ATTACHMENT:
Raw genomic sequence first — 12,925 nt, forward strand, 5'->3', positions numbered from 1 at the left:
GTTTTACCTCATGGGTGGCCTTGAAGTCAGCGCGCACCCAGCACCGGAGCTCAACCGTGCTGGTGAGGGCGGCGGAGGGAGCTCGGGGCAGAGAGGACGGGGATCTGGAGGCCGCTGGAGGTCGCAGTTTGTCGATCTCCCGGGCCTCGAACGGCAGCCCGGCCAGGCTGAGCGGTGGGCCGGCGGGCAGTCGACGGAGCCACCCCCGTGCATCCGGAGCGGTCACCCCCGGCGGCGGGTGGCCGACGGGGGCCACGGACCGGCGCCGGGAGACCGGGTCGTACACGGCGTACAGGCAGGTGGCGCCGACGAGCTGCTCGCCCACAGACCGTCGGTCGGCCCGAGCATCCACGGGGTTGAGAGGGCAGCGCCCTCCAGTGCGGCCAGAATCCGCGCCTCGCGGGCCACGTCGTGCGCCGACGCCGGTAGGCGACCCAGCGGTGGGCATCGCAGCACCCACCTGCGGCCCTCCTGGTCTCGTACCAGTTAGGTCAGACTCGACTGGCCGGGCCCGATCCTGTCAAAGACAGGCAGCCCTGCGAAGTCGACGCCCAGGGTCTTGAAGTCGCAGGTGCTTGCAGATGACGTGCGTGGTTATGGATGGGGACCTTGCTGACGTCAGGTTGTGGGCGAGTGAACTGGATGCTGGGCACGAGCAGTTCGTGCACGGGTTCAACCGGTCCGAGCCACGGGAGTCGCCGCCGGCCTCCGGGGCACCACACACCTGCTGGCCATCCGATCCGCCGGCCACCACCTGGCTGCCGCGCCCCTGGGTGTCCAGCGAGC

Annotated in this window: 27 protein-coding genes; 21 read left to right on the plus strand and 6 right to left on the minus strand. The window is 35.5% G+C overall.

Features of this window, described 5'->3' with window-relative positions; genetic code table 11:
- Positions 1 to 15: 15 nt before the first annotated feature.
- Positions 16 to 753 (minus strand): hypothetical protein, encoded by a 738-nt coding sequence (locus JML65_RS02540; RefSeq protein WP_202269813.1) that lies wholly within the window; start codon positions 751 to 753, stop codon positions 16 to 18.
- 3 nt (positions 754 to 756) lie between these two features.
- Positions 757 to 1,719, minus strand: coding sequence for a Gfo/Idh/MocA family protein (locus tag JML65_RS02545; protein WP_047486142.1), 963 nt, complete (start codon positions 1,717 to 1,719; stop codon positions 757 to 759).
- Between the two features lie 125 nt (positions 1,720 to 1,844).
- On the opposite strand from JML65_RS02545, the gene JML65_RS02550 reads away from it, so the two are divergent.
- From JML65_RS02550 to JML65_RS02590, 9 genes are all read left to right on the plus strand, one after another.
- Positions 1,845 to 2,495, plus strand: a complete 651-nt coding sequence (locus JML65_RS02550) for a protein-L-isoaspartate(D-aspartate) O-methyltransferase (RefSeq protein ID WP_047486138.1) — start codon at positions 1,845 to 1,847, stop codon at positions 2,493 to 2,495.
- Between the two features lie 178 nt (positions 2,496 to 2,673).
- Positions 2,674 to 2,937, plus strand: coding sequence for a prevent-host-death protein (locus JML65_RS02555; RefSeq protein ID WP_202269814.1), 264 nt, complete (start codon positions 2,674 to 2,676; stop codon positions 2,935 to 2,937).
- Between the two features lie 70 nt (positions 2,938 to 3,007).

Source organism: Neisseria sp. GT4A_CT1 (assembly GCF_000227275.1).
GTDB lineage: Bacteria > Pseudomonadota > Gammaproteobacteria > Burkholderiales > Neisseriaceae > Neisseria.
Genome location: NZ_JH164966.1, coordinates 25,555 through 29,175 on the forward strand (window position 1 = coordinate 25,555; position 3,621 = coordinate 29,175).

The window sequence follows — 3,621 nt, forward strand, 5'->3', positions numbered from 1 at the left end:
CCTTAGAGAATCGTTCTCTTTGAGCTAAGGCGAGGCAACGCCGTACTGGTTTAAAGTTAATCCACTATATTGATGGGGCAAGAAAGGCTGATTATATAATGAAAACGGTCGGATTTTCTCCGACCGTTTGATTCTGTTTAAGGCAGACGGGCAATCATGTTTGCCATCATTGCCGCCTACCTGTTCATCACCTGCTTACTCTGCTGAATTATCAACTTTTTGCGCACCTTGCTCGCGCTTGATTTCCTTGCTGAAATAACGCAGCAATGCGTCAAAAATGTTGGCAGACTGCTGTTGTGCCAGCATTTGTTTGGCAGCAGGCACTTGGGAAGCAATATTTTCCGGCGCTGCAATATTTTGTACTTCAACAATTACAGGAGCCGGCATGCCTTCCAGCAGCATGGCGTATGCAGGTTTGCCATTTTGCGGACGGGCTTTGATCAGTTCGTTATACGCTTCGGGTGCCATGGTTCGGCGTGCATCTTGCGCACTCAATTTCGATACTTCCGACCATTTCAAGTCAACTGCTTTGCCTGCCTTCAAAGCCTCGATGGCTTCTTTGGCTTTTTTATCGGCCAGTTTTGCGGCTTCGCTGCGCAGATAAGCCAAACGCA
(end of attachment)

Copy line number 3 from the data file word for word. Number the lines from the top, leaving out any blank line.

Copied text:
Annotated in this window: 27 protein-coding genes; 21 read left to right on the plus strand and 6 right to left on the minus strand. The window is 35.5% G+C overall.